The History of Trem Control

This article was originally written before we released Trem Control, which is now on sale and available for Mac and Windows.

Eight months ago, we built 90% of a great tremolo. We codenamed it “Good Tremolo,” gave it a clandestine cameo in our YouTube stream, and outfitted its control surface with what we feel is the most intuitive interface for controlling a tremolo’s shape and speed.

But when it rains it pours, and we ended up focusing first on Faraday Limiter, then on Panpot. Often we’d get inquisitive emails — when are you releasing that tremolo I saw on YouTube?? — and we even sent alpha builds to a few brave souls, but the tremolo simmered on the backburner.

Until last month.

That’s when we started running guitar recordings through it. Inspired by that evocative shake, we realized just how amazing the tremolo would sound if we gave it some more vibe: the ability to recreate the wobbliest and crunchiest and most tremulous tones of the back catalog.

So we rechristened the plugin Trem Control (in honor the very first guitar effect, the DeArmond Tremolo Control) and took the good all the way to great.

Here are three features we picked up from the last century.

1 Tube Color

For a long time, we (and a couple of our close audio friends) have wanted to be able to digitally conjure the sound of early Muscle Shoals recordings — great singers pushing a tube mic and preamp to their limits: Aretha Franklin singing “I Never Loved a Man (the Way I Love You)” or Wilson Pickett on “Hey Jude.”1

The saturation on those 60’s recordings is complex: dynamic, crunchy, & harmonically varied, and it certainly included more than just tube saturation. But we were interested in making a tube algorithm with the same level of nuance and complexity, and, given the history of tubes and tremolo, it made a lot of sense to put a tube summing stage in a tremolo plugin (see Pops Staples on “Uncloudy Day”).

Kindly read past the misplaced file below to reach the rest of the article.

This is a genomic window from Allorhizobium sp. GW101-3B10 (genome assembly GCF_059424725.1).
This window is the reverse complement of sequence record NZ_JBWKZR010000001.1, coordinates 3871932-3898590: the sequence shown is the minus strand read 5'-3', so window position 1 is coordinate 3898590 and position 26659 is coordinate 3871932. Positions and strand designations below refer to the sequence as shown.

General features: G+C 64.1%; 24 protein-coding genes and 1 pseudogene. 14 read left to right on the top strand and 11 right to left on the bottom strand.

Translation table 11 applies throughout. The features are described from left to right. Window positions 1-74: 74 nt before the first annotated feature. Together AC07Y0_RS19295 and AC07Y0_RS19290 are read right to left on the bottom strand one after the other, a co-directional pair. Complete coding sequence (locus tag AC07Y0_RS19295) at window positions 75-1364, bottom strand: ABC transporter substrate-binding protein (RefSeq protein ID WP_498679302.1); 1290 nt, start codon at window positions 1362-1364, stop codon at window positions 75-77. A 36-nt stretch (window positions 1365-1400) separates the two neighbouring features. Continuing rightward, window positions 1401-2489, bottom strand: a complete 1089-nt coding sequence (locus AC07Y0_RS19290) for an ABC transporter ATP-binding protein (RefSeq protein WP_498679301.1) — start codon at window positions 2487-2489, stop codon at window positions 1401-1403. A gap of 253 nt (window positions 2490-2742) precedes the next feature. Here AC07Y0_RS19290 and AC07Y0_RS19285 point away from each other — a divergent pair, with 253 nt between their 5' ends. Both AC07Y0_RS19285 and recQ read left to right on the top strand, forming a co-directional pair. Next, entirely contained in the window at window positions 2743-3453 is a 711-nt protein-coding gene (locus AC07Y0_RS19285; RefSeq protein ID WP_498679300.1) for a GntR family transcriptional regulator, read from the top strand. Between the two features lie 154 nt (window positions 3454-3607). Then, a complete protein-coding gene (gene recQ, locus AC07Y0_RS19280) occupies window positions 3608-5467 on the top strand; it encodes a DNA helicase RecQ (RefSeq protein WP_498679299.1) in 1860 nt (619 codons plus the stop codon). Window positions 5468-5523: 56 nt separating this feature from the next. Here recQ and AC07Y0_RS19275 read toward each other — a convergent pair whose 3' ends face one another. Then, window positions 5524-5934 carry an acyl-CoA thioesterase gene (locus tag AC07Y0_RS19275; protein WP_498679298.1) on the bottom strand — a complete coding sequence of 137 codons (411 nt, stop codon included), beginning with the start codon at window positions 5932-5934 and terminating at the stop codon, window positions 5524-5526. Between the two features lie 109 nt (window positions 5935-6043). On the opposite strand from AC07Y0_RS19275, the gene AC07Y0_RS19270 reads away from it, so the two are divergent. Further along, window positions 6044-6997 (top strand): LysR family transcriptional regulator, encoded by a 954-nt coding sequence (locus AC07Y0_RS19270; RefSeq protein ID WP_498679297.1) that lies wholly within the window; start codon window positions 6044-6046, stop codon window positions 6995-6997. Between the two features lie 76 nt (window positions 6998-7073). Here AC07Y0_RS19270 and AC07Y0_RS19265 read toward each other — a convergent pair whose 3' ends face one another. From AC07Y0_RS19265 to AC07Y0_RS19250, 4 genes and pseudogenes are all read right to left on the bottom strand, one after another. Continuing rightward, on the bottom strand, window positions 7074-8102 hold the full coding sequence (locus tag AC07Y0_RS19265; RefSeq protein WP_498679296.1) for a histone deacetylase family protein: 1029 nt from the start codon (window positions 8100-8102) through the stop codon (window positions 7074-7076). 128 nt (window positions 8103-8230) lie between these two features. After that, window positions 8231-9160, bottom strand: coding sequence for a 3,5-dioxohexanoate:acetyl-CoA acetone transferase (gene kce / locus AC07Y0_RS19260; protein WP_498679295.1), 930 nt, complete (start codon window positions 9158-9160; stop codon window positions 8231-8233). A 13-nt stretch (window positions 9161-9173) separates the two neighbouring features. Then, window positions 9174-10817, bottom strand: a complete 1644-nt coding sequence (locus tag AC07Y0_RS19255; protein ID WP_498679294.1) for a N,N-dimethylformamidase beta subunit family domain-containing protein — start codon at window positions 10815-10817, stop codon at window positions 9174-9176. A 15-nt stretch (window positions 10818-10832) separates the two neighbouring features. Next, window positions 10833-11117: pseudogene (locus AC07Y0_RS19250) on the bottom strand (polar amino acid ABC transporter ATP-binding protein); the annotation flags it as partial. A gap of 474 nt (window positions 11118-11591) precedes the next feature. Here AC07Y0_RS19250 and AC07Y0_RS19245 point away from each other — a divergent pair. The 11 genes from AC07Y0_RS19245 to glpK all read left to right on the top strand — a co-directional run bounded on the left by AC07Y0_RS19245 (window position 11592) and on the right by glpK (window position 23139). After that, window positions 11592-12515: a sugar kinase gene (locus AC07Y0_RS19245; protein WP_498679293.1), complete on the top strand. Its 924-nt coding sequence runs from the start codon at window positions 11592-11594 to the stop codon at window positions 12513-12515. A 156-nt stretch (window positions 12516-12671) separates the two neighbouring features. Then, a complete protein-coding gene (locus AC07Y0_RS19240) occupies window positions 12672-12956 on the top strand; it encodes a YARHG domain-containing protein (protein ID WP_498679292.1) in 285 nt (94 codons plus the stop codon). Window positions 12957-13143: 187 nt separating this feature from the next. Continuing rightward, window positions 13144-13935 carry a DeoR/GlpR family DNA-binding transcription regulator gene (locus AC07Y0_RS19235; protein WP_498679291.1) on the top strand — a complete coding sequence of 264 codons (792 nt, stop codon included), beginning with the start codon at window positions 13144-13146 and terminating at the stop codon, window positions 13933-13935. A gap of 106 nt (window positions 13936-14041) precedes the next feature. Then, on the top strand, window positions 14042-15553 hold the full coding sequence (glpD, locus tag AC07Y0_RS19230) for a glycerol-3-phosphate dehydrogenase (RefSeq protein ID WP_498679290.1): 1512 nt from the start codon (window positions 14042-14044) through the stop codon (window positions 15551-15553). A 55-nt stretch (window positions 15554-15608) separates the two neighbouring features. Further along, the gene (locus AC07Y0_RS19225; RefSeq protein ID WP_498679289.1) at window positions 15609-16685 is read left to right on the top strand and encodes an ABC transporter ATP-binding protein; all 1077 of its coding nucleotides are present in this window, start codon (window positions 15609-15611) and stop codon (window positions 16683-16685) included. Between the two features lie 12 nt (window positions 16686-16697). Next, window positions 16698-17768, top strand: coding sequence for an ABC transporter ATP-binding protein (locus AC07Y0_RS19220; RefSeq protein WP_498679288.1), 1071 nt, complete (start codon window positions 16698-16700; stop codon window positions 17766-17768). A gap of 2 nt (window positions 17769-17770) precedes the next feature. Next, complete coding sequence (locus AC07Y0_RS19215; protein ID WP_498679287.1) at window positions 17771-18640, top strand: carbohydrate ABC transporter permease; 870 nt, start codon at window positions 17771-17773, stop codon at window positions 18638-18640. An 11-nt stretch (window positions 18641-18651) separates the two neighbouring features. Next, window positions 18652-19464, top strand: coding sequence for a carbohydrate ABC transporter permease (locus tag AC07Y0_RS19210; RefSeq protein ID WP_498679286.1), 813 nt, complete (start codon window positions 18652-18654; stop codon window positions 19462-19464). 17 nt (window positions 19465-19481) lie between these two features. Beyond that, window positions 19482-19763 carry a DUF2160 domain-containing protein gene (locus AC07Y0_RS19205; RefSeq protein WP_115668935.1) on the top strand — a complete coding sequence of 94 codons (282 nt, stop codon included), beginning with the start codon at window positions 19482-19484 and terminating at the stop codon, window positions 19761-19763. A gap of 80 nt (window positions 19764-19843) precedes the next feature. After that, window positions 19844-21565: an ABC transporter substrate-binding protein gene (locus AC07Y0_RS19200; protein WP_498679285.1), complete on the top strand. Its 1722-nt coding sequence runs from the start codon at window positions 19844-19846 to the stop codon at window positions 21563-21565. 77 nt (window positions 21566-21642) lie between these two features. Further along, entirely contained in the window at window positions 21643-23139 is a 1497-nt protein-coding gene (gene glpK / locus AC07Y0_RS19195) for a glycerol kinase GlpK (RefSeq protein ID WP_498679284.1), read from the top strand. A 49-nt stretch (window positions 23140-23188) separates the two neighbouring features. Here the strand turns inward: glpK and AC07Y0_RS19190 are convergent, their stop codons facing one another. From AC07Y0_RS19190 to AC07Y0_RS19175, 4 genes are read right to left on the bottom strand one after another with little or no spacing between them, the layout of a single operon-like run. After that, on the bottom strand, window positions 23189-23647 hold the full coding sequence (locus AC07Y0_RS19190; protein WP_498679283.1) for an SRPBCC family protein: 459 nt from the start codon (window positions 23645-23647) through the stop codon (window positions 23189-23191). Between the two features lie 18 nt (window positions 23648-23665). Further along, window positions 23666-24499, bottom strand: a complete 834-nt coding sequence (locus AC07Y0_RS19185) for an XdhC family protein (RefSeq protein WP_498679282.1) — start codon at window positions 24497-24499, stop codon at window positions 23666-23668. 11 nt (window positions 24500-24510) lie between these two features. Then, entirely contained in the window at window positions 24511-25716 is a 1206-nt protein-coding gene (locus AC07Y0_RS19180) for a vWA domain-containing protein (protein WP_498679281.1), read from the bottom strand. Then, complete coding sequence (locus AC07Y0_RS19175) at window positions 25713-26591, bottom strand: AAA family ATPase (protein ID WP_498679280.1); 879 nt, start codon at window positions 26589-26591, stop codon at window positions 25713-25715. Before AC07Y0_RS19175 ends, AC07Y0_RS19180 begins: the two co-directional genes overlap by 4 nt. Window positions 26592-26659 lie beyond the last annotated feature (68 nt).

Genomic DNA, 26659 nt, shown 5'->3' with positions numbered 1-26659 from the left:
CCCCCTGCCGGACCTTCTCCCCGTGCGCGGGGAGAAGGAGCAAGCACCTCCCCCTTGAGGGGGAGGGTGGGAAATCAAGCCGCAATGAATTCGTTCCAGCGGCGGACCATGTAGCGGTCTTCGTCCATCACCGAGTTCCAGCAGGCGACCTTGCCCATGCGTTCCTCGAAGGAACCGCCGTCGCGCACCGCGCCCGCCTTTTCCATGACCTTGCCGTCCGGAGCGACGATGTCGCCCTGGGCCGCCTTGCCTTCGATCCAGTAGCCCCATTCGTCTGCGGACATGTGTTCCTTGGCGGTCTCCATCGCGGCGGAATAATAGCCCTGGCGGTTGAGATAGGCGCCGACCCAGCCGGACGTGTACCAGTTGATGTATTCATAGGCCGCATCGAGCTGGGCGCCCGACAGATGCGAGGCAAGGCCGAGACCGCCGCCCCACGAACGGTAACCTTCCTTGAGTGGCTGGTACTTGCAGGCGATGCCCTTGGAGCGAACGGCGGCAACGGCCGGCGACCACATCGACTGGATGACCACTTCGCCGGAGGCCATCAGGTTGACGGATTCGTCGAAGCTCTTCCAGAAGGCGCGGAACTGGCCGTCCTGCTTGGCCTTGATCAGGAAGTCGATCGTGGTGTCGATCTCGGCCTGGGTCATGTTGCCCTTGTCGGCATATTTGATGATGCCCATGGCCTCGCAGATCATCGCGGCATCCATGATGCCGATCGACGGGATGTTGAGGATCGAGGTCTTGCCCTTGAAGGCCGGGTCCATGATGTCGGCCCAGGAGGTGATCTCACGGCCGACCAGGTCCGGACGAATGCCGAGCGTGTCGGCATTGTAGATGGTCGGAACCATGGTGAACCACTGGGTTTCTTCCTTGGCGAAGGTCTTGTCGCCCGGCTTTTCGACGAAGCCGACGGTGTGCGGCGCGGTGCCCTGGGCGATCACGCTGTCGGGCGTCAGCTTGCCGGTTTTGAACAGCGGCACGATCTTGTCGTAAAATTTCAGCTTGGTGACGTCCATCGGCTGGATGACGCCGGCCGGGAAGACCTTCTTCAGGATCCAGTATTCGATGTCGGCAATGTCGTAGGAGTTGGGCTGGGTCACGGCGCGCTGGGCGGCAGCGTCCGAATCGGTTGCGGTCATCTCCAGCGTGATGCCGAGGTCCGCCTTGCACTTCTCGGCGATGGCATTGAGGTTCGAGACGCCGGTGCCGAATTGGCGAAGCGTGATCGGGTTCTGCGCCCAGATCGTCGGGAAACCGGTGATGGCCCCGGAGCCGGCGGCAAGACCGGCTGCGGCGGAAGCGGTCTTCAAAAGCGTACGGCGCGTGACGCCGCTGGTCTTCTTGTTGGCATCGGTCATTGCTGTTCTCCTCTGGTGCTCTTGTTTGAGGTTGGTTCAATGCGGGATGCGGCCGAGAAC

What’s it sound like in Trem Control? A: 0% Tube Color, and B: 200% Tube Color.2

2 Harmonic Tremolo

Classic Fender amps from the mid-century often featured something the Fender corporation called “harmonic vibrato.” And while Leo Fender’s nomenclature might have been backwards (what he called vibrato was actually tremolo, and vice-versa), his ear was perfectly calibrated; harmonic tremolo, Leo’s own invention, divides the highs and lows, modulating them out of phase to create a gorgeous, intoxicating wobble.

First, here’s Trem Control’s “Normal” tremolo.

Now the classic, Leo Fender-inspired “Harmonic” tremolo.

After we added the Harmonic type we sat back and thought: this sounds great. And we did some other stuff for a few days, then Devin said, what if we add a few more types of tremolo?

How about a harmonic tremolo that’s a little more hypnotic and extreme? That’s “Deep Harmonic”. Or only “Bass”. Or only “Treble”. Or something more anachronistic, like just the high frequencies old recordings couldn’t even capture, the “Air”.

When we told our friend Tyler about the harmonic tremolo, he asked if we could do a Mid/Side tremolo. Yes, yes we can.

3 Swing

Garreth Spinn was one of the earliest alpha testers of Trem Control, and after trying it for a few days, he wrote back: “you should try adding a % swing feature.”

We agreed wholeheartedly.3

Here’s a stomp-snap beat with no swing. Next, classic jazz swing at 25%, hard swing at 50%, and even extreme swing at 75%. What’s the reverse sound like? Reverse classic at -25%, reverse hard at -50%, and reverse extreme at -75%.

  1. Wilson Pickett, “Hey Jude”

  2. This sound is the last chord from “Day and Age,” a track off of Julian Lage’s latest album, World’s Fair

  3. It should be noted that Goodhertz does have some experience with non-traditional swing controls, since we helped create a drum machine known as Funklet a while back.